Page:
The following month, George and the rest of Culture Club went to Los Angeles for three weeks to film an episode of The A-Team. With the support of the band, George stopped using heroin for the duration of the project; David O’Dowd says a doctor prescribed Valium to help George deal with his problems. But as soon as the filming was completed, George joined Marilyn in New York, and by the time he had returned to London, twelve days later, he was using smack again. Shortly thereafter, George and Marilyn – whose relationship was always stormy – had a falling out, and George stopped seeing him. “George was going in and out of the stage where he hated the fact of what he was doing,” said David O’Dowd. “He was saying how degraded he felt. But every time he cried for help – and he did – someone gave him some more before the family or anyone who cared about him got there.”

In April, George traveled to Jamaica for a two-week vacation. “He was very sick, he was looking ill and asking for help,” said David. “He knew he didn’t want to be on it [heroin], but he was on it.”

Upon his return to London, George continued to sink deeper and deeper into drug addiction. At times, he was spending an estimated 500 pounds ($750) a day on drugs, food and gifts for himself and those who were keeping him company. “I remember he used to get really frightening,” said Jane. “He used to have this laugh, this really evil cackle that would really frighten the hell out of me He used to think he was being really nice to someone, and then you’d suddenly notice this really evil cackle. He was just becoming totally twisted.”


FOR MONTHS, JOHN BLAKE, THE POP-MUSIC GOSSIP columnist for the Daily Mirror, a British tabloid, had been hearing rumors about Boy George’s drug problems. Sometime after the first of the year, Blake, in an effort to get the story, apparently put out a contract of sorts on Boy George. Fat Tony said he was approached by one of Blake’s assistants, who offered him 60,000 pounds ($90,000) for an airtight story confirming George’s habit. Blake denied he was willing to pay that price, but he did admit that such an explosive story is worth a great deal on Fleet Street. Soon, all of England’s sensationalist tabloids – any one of which makes the New York Post seem intelligent, the National Enquirer appear levelheaded and reasonable – reportedly had their checkbooks open, offering similar rewards to any of George’s friends who would talk.

Finally David Levine – the brother of producer Steve Levine – took the bait. “I’m the one person in the world who can be blamed for all this,” said the twenty-six-year-old photographer, ” ’cause I went first.” Levine’s reasons for speaking out remain unclear. In one interview with ROLLING STONE, Levine – who had done numerous photo sessions with George and the band over the years – seemed extremely bitter about what he considered lack of proper compensation for his work. He later said, however, that his sole motivation was concern for Boy George.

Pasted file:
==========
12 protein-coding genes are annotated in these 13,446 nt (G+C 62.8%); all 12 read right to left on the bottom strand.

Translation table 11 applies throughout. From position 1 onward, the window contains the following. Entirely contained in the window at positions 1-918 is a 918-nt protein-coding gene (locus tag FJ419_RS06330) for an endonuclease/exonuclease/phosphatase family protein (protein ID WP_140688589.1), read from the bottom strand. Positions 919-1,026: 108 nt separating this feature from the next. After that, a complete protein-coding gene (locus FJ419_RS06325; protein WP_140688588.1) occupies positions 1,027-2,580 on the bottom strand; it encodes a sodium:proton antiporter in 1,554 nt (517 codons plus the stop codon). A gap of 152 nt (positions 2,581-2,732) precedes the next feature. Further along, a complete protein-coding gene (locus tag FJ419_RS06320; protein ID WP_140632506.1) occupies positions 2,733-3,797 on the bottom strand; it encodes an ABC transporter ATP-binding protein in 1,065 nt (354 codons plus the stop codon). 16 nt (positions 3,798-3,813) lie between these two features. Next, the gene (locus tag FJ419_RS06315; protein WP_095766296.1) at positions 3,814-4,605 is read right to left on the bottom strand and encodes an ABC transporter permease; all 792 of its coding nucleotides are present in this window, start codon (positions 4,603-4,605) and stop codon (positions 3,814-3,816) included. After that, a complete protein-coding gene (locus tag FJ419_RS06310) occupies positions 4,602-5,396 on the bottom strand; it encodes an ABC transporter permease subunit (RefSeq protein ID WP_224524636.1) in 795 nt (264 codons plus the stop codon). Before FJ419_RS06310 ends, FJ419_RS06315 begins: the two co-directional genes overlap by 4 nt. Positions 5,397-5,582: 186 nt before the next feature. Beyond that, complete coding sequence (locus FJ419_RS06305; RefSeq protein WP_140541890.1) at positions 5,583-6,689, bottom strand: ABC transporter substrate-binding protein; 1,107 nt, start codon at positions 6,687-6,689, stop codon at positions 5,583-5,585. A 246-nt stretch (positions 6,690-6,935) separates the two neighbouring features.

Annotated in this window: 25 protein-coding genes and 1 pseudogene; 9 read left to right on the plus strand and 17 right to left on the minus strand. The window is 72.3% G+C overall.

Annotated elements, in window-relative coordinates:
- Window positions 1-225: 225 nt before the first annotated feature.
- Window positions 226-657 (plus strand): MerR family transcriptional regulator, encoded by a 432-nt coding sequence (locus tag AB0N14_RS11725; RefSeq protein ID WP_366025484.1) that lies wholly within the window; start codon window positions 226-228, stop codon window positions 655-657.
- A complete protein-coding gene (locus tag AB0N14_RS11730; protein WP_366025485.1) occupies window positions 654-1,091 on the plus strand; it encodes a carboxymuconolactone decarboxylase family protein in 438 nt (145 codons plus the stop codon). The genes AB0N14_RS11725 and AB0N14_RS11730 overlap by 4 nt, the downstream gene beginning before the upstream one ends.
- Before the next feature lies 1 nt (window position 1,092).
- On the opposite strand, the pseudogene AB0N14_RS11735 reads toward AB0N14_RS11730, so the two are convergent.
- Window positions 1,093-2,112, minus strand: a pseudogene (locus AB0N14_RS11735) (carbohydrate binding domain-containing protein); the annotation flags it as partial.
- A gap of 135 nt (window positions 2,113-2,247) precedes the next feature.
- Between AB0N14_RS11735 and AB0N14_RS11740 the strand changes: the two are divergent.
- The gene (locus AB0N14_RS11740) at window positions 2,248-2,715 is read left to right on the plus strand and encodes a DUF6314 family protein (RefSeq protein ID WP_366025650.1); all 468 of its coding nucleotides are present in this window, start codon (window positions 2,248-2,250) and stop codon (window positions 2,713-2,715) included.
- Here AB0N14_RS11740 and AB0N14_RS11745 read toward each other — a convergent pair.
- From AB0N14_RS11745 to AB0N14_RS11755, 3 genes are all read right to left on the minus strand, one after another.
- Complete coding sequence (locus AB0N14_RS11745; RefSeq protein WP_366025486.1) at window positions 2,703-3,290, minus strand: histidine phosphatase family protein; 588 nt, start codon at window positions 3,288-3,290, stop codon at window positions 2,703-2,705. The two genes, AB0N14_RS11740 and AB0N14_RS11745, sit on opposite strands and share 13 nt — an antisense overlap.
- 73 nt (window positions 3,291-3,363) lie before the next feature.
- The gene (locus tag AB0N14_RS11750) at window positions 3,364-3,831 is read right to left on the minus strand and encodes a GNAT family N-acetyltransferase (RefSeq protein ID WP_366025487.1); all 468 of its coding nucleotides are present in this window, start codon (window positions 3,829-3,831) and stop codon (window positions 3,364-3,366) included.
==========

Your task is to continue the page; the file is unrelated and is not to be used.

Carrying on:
According to a source at the Daily Mirror, the newspaper paid Levine about 14,000 pounds ($21,000) for his story. Working with Daily Mirror reporters, Levine set about gathering the evidence needed to buttress his first-person observations about George’s drug use. At one point, he called his brother and pumped him for information concerning George. “It was in June,” Steve Levine said, “just after my birthday, and my brother phoned me up and said, ‘Oh, I’m really sorry I missed your birthday,’ ” Steve Levine recalled. “He said, ‘I booked this photo session with George the other day, and it was really bad because he was untogether. He was a day late for the session, and there were drugs there. What do you know?’ I said, ‘I don’t really know anything,’ ’cause I hadn’t seen George for ages. It was like a very casual conversation. . . . That was it.”

The next morning, two reporters from the Daily Mirror showed up at Steve Levine’s London recording studio and started asking about Boy George. Levine said he didn’t know anything. “We have reason to believe that you do know,” Levine recalled one of the reporters saying. “You spoke to your brother yesterday, and we tape-recorded the conversation.” David Levine denies tape-recording his brother.

As it was originally written, David Levine’s expose revealed Boy George’s heroin problem. Blake claims he spoke with George shortly before the story was to run. “George came on the phone screaming,” Blake said. “He was screaming, ‘Anyway I don’t care. I’m fab, I’m happy, and I get fucked every night’ He was funny.”

But the story that appeared on June 10th, with a three-inch headline proclaiming, DRUGS AND BOY GEORGE, didn’t mention heroin. Instead, the Daily Mirror reported that George turned up late for a photo session with Levine and then borrowed money to buy cocaine. The Mirror‘s attorneys had gotten cold feet at the eleventh hour.

George breathed a sigh of relief; he thought that the worst was over and that his habit wouldn’t be revealed. And he continued to use drugs.

His family, of course, knew about George’s problem. One brother, Kevin, had even bought drugs for George. “If Kevin was near to George, then at least we [the family] had one foot in the door,” said David O’Dowd. “He was there. If none of us was around, no one could help him. He was more or less an ally. He was there for a reason.”